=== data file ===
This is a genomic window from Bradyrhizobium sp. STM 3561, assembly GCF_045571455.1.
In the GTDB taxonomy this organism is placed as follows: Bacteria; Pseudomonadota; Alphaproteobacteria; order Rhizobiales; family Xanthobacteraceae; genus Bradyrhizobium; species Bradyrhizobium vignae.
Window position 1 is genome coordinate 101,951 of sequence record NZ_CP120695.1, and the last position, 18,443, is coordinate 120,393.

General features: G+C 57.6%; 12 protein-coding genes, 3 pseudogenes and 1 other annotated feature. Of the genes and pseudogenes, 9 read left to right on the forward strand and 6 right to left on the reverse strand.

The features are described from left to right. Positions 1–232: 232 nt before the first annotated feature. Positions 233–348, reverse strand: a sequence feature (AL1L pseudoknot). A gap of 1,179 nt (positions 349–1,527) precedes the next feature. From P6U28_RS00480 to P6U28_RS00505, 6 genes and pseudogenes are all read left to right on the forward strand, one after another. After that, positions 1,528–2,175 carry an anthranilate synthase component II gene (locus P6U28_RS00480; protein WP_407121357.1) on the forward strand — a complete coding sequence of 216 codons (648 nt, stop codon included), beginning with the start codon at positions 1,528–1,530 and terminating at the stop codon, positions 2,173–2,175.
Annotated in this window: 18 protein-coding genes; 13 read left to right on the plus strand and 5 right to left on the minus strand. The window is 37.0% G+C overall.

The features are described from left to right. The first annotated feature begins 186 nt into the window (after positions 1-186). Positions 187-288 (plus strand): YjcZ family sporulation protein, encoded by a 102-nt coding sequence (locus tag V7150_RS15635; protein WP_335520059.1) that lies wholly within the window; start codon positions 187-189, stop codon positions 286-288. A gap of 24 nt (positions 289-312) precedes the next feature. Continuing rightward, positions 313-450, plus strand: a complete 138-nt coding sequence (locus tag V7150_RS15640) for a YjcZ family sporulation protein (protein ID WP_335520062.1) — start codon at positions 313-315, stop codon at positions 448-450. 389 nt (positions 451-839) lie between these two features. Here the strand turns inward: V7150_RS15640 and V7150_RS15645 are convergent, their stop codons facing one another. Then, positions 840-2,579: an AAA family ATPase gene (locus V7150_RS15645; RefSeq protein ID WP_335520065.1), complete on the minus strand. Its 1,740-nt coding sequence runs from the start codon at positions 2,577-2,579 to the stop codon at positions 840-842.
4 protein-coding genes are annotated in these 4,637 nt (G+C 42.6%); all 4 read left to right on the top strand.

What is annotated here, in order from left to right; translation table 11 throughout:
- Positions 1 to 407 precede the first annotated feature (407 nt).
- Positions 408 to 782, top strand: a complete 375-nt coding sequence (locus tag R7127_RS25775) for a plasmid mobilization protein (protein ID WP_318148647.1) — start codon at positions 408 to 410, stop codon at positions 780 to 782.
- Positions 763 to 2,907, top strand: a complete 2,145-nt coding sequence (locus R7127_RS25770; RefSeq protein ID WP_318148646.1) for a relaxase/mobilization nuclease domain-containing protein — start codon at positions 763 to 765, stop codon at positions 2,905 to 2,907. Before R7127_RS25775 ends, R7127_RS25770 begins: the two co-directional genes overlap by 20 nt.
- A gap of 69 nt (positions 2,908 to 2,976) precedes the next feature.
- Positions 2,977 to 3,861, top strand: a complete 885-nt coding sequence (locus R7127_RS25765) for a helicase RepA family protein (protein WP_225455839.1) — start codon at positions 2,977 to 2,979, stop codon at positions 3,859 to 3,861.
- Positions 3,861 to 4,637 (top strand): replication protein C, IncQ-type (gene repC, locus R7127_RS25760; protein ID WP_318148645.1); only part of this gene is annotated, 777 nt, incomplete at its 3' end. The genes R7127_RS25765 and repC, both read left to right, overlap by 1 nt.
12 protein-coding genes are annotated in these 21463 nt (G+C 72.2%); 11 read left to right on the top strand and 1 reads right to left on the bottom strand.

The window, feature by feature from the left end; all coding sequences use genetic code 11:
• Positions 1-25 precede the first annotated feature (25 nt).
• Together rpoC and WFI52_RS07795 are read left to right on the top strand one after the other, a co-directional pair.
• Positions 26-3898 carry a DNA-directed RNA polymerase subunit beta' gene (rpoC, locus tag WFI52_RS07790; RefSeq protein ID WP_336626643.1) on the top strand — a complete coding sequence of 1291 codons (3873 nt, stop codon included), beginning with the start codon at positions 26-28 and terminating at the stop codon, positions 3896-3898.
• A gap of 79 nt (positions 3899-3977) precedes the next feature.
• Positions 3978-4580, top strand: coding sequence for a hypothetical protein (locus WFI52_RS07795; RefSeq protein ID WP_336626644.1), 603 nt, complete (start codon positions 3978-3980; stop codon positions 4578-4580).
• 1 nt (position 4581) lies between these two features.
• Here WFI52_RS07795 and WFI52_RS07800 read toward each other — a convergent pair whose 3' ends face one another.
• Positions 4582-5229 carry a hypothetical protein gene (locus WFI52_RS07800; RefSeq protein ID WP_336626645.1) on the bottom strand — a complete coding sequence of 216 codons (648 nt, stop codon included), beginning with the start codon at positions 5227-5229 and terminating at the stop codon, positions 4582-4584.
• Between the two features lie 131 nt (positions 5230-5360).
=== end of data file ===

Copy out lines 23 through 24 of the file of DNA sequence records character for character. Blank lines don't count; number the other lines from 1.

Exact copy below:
• 1 nt (position 4581) lies between these two features.
• Here WFI52_RS07795 and WFI52_RS07800 read toward each other — a convergent pair whose 3' ends face one another.